My parents have always been avid and seasoned travellers, flying us to various parts of the world ever since I can remember. I had seen the Great Wall of China, the cherry blossoms of Tokyo, the temples of Seoul, the volcanoes of the Philippines, the grand Pyramids, the oasis of Marrakesh, the hills of Tyrol, the canals of Venice even Juliette's balcony in Verona, the obvious Big Ben and the Eiffel Tower, all by the time I was 11. But although I am a fourth generation American of Irish-French decent, I had not been to the USA until 1981. I hadn't tasted the authentic American delicacies, nor was I acquainted with American toys, gadgets and cartoons. I had been living in the Eastern tip of the isolated Arabian Peninsula and didn't even have access to Coca Cola (only Pepsi) at that time. My first McDonald happy meal was devoured in Hong Kong in 1979!
When I found a slinky a few days ago in a toy store in Dubai, and visualized its springy quality, I went back to 1979 when I first discovered my cousin's American toys in Tehran. Although she lived in Iran, she called herself American because she was born in California. I remembered hers was larger than the one I held recently, or perhaps I've simply grown up since. I used to like how the slinky leaped down the carpeted stairs of her house. She also had a prized Mr Potato Head with all his accessories and of course Play-Doh bursting with color. My mother wasn't as interested in such hip toys as her second sister was. But these playthings, so common in the US were not found in Dubai in the early 80s. Likewise, my cousin's house in Tehran also abounded in what I thought at the time were true delicacies, snacks and treats that her mother had brought back to Pahlavi Iran from her trips to California. I ate my first Nature Valley granola bar at her house, and loved the fact that those bars came in pairs.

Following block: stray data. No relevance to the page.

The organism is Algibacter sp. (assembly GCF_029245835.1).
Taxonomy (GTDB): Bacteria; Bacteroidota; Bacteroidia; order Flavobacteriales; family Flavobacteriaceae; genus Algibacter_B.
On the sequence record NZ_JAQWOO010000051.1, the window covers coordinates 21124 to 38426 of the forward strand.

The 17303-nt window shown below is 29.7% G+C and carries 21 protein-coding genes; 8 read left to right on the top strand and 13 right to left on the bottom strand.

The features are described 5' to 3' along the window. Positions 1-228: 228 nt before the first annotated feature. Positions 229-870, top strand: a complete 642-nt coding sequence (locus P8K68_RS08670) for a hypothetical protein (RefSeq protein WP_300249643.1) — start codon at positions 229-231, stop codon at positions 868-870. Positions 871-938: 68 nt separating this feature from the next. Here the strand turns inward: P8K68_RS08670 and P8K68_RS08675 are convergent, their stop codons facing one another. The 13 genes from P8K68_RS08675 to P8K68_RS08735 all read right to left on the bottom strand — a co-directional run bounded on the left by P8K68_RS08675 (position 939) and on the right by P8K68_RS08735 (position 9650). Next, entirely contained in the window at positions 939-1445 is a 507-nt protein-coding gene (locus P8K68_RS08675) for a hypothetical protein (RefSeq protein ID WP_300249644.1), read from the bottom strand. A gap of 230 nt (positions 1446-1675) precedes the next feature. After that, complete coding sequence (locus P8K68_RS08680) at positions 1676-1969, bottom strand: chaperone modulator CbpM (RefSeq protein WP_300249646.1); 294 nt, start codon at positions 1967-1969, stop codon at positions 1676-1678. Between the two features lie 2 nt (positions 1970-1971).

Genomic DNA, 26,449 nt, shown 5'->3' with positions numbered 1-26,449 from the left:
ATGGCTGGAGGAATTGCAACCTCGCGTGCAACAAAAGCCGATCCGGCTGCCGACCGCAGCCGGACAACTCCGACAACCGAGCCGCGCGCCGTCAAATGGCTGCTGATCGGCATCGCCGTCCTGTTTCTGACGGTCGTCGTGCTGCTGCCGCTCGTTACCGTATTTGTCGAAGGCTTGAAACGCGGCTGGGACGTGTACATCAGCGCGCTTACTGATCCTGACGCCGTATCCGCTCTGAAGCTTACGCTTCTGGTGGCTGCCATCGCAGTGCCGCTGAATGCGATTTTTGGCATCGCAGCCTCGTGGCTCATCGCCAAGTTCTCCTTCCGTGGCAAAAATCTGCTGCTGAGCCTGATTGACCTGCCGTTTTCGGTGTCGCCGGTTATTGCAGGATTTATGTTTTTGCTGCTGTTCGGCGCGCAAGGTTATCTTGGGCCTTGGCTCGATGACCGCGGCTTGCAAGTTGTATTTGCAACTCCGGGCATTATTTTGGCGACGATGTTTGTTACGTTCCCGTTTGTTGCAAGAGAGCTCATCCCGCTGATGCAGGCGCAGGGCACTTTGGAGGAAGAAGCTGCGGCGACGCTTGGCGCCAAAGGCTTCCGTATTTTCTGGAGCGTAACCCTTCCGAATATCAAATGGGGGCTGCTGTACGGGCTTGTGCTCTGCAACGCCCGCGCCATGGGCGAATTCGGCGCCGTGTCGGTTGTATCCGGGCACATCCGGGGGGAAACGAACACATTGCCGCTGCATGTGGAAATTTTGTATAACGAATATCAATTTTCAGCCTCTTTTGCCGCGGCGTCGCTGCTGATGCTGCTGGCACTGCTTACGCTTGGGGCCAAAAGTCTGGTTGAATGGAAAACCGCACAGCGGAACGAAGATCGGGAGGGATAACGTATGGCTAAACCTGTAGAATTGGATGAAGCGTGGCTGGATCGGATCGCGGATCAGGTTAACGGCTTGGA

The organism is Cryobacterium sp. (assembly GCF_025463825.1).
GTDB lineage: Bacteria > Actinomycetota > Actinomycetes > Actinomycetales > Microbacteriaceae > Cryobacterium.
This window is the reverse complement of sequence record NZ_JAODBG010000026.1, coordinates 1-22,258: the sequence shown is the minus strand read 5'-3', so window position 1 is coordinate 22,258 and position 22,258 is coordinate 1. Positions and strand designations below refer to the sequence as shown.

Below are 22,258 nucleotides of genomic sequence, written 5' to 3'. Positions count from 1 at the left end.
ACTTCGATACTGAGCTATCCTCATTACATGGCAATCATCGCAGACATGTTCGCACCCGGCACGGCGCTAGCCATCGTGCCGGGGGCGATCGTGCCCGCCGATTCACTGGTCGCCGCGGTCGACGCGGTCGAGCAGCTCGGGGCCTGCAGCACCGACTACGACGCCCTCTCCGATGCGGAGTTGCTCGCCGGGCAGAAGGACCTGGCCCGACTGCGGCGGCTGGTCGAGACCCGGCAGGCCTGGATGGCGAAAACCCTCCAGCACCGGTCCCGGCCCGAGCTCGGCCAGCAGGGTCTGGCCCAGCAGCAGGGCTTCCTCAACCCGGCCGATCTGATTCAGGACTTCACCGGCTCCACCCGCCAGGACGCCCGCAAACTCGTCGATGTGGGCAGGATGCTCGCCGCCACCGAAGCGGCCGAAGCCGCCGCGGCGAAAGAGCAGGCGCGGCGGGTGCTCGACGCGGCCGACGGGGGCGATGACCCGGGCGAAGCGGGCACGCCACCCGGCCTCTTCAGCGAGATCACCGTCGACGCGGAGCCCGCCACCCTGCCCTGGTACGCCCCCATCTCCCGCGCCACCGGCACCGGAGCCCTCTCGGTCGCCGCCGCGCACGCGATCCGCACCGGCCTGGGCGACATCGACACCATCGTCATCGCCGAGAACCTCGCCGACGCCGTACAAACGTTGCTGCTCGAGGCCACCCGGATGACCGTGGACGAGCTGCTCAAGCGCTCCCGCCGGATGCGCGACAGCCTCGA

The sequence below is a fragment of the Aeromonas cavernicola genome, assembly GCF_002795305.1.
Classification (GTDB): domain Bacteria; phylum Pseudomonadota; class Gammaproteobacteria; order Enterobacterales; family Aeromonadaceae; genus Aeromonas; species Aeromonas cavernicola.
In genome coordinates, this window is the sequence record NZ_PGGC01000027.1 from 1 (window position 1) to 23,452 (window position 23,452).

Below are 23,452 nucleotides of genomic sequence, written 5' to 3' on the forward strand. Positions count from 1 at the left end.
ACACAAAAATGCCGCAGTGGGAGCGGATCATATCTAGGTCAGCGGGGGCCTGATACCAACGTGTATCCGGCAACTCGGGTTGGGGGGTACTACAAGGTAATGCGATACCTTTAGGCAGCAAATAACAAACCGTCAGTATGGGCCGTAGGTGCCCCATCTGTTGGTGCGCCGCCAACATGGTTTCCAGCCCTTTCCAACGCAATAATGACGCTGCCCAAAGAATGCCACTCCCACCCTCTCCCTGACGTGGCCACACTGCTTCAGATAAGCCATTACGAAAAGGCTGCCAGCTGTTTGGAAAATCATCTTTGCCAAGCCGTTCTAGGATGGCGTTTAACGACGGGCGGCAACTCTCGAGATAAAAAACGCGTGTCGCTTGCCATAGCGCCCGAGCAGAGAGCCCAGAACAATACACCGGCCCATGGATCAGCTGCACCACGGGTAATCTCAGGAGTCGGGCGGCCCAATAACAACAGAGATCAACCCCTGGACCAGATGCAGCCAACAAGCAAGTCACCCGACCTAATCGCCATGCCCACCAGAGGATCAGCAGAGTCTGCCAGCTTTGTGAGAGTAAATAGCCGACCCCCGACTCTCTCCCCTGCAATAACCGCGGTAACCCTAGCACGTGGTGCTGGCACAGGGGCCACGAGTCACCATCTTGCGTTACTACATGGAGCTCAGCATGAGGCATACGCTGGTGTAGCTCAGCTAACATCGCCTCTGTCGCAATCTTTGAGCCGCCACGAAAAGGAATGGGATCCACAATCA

In Dubai of the 1980's, Americana was not available nor prized. What we did get, and enjoyed almost just as much were kit kat chocolate bars (also in pairs) and crunchy lion bars. This was of course what the Brits had left behind as their legacy in post-colonial Dubai, along with british schools, range rovers and pubs.